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How to Freeze, Unfreeze, and ‘Thaw’ Your Credit (and Why It’s Important)

A credit freeze is one of the most effective ways to prevent new accounts from being opened using your stolen personal data. It’s free, doesn’t impact your credit score, and when it’s time to lift it, you have more options than just unfreezing. You can also temporarily thaw your credit when you need to apply for new credit yourself. Here’s what you need to know about freezing, unfreezing, and thawing your credit.

How to Freeze Your Credit

Freezing your credit is simple and free through the three major credit bureaus—Equifax, Experian, and TransUnion. Follow these steps:

  1. Visit Each Bureau’s Website: Request a freeze on your credit report.
  2. Provide Personal Information: Verify your identity by providing the required details.
  3. Receive a PIN: Each bureau will give you a personal identification number (PIN) to use when you want to lift the freeze temporarily or permanently.

That’s it! Your credit will be frozen at all three bureaus, preventing new creditors from accessing your report unless you allow it.

Thawing vs. Unfreezing Credit

To unfreeze your credit, you must request it from each major credit bureau. If you make the request online or by phone, the bureaus should lift the freeze within an hour. When you unfreeze your credit, it remains open unless you request another freeze.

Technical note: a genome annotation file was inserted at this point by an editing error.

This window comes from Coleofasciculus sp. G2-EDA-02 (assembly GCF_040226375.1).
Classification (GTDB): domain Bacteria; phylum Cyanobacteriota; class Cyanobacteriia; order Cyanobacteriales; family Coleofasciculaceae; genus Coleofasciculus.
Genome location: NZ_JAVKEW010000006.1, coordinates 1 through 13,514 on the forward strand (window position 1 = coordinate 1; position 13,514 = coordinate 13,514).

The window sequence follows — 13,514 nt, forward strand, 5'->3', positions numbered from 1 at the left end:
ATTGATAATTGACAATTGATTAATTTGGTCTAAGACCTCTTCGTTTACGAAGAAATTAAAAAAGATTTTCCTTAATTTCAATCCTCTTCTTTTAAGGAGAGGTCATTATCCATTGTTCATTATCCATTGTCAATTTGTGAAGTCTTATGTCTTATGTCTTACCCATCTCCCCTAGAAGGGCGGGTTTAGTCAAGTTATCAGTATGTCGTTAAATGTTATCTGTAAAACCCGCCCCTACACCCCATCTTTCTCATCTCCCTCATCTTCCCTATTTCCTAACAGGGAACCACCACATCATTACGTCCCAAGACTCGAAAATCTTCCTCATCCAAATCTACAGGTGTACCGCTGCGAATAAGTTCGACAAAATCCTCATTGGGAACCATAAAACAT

However, “unfreeze” isn’t your only option. When you’re ready to apply for new credit like a loan or credit card, you can “thaw” your frozen credit instead of unfreezing it permanently. A thaw temporarily lifts the freeze for a set period, such as a week, after which it will automatically re-freeze without additional action from you.

To thaw your frozen credit:

  1. Contact the Bureau(s): Use your PIN to request a temporary thaw.
  2. Specify the Time Period: Indicate how long you want the thaw to last. This allows creditors to access your report for that period, after which it re-freezes automatically.

Why You Should Freeze Your Credit

While freezing your credit won’t completely prevent identity theft, it’s one of the best ways to protect yourself and minimize potential damage from stolen personal information. Given that it’s free and convenient, there’s little reason not to take advantage of this added security. In addition to freezing your credit, you’re entitled to free credit reports every week from each bureau, making it easier to monitor your report regularly.

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